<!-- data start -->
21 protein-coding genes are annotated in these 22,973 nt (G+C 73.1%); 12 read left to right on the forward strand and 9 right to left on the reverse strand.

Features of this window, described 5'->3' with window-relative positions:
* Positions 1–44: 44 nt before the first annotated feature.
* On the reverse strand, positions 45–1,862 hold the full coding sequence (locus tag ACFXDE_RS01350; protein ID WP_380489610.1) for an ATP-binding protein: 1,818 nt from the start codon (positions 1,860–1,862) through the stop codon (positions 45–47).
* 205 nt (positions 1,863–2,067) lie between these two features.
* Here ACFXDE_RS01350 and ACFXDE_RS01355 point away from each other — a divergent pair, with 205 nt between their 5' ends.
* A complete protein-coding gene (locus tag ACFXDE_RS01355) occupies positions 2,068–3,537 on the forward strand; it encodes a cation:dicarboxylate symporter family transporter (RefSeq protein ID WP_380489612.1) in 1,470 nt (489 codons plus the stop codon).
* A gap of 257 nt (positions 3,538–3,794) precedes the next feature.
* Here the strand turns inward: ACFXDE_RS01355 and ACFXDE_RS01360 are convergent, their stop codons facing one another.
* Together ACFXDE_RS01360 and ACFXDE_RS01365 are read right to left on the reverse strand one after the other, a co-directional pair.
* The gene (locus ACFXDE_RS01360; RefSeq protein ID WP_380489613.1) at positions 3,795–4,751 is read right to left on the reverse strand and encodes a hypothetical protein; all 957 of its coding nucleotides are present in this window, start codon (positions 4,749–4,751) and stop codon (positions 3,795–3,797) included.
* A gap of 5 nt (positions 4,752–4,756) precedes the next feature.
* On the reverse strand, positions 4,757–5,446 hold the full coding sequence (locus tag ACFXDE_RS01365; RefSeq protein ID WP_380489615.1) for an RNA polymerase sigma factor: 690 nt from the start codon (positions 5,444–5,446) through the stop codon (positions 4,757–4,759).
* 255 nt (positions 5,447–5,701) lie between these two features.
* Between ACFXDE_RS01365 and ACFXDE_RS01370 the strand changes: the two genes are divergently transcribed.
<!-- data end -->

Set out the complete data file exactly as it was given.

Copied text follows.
21 protein-coding genes are annotated in these 22,973 nt (G+C 73.1%); 12 read left to right on the forward strand and 9 right to left on the reverse strand.

Features of this window, described 5'->3' with window-relative positions:
* Positions 1–44: 44 nt before the first annotated feature.
* On the reverse strand, positions 45–1,862 hold the full coding sequence (locus tag ACFXDE_RS01350; protein ID WP_380489610.1) for an ATP-binding protein: 1,818 nt from the start codon (positions 1,860–1,862) through the stop codon (positions 45–47).
* 205 nt (positions 1,863–2,067) lie between these two features.
* Here ACFXDE_RS01350 and ACFXDE_RS01355 point away from each other — a divergent pair, with 205 nt between their 5' ends.
* A complete protein-coding gene (locus tag ACFXDE_RS01355) occupies positions 2,068–3,537 on the forward strand; it encodes a cation:dicarboxylate symporter family transporter (RefSeq protein ID WP_380489612.1) in 1,470 nt (489 codons plus the stop codon).
* A gap of 257 nt (positions 3,538–3,794) precedes the next feature.
* Here the strand turns inward: ACFXDE_RS01355 and ACFXDE_RS01360 are convergent, their stop codons facing one another.
* Together ACFXDE_RS01360 and ACFXDE_RS01365 are read right to left on the reverse strand one after the other, a co-directional pair.
* The gene (locus ACFXDE_RS01360; RefSeq protein ID WP_380489613.1) at positions 3,795–4,751 is read right to left on the reverse strand and encodes a hypothetical protein; all 957 of its coding nucleotides are present in this window, start codon (positions 4,749–4,751) and stop codon (positions 3,795–3,797) included.
* A gap of 5 nt (positions 4,752–4,756) precedes the next feature.
* On the reverse strand, positions 4,757–5,446 hold the full coding sequence (locus tag ACFXDE_RS01365; RefSeq protein ID WP_380489615.1) for an RNA polymerase sigma factor: 690 nt from the start codon (positions 5,444–5,446) through the stop codon (positions 4,757–4,759).
* 255 nt (positions 5,447–5,701) lie between these two features.
* Between ACFXDE_RS01365 and ACFXDE_RS01370 the strand changes: the two genes are divergently transcribed.